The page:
Is That Clear?

Awhile ago I was going through a manuscript I had copyedited a few weeks before, reviewing the author’s responses to my queries. I came across one spot where my query had been “This doesn’t seem quite clear to me,” or something to that effect. The author’s response: “Seems clear enough to me.”

Was the author unwilling to consider that there might be a problem with the sentence? Or was my own query about not being clear, ironically, not as clear as it might have been? Well, perhaps a little of both.

It’s a delicate art, this process of querying. If I see a problem that could potentially detract from the reader’s understanding or enjoyment, it’s my job to point it out. But I don’t want my comments to come across as too commanding or critical—this book is the author’s baby, almost literally. And I don't want to miss my deadline by writing an essay explaining every proposed change. On the other hand, a query that’s vague or timid may not communicate the problem or how to remedy it.

In this particular case, I repeated the query in a memo to the author. This time I explained why I found the sentence confusing—as perhaps I should have the first time around. It was still up to the author to decide whether and how to change the sentence. But at least I felt more confident that I’d made my case.

Now let's look at this situation from the author's point of view.

I know perfectly well how an author feels when told “This isn’t clear to me.” I feel the same way myself. If I ask someone to read my work and give me feedback, I’m hoping—maybe even expecting—that they’ll tell me how wonderful it is. If instead I get “This isn’t clear,” my first reaction is to think Of course it’s clear—weren't you paying attention? How could you not get it?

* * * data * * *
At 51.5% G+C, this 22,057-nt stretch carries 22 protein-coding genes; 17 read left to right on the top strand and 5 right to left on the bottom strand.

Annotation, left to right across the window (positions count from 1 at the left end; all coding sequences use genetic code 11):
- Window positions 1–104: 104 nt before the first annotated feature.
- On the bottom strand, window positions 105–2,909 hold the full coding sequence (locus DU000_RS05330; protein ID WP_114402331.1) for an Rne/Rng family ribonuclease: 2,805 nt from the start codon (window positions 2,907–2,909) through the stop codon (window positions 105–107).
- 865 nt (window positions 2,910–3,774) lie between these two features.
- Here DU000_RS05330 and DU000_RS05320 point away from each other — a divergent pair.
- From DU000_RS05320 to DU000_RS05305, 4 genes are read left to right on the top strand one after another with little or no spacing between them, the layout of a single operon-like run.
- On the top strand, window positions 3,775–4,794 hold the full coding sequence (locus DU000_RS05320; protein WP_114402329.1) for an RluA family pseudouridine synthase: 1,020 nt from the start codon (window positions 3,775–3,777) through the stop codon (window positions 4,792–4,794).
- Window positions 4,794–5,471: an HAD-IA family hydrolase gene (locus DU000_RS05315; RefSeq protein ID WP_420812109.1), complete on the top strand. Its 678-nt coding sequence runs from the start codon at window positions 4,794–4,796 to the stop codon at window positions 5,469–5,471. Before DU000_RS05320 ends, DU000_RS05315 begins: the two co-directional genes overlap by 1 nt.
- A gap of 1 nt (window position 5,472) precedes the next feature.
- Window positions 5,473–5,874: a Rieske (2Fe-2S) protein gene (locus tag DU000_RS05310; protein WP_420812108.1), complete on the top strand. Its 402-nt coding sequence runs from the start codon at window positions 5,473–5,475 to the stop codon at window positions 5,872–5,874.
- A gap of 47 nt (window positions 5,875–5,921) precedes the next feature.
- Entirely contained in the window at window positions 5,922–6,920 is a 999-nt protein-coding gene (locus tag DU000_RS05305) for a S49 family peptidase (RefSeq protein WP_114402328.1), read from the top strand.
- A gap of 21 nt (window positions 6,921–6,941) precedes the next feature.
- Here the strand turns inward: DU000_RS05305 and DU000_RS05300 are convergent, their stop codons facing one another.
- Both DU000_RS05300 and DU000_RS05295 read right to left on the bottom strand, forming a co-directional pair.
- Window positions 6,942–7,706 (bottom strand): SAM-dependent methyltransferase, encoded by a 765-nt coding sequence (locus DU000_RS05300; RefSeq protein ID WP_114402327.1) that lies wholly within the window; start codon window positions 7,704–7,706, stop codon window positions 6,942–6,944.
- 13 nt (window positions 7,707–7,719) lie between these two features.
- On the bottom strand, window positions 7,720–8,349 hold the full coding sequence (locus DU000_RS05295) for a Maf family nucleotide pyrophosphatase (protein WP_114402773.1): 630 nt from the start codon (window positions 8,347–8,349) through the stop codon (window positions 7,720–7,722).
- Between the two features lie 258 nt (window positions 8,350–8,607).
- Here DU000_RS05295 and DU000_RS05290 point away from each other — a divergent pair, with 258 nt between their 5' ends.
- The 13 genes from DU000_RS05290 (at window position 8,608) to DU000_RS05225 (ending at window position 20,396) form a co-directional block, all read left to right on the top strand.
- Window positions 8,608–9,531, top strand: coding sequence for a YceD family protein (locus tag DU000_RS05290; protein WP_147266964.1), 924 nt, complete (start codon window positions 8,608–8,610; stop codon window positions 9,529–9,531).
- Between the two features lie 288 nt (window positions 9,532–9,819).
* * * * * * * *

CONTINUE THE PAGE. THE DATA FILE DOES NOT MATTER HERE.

When you know what you’re trying to say, the meaning of your words seems obvious. It’s tempting, therefore, to dismiss a “this isn’t clear” comment. She just didn’t read it carefully enough, you think, or Well, if he’d gone on to read the next paragraph, it’s all explained there.

But consider this: When you've asked for feedback on your manuscript and get back a comment like “This isn’t clear,” maybe you'd better pay attention. It means that at least one reader, who presumably was making a sincere attempt to follow your narrative or your argument, got momentarily tripped up. Instead of gliding along smoothly, your reader encountered a bump or a pothole and stumbled over it. Okay, perhaps the reader should have been more careful. But you might want to patch the road anyway.

Is that clear? If not, please tell me—I'll listen.

Have you ever been puzzled by an editor's query? What kinds of queries do you find most helpful? Leave a comment to let me know.

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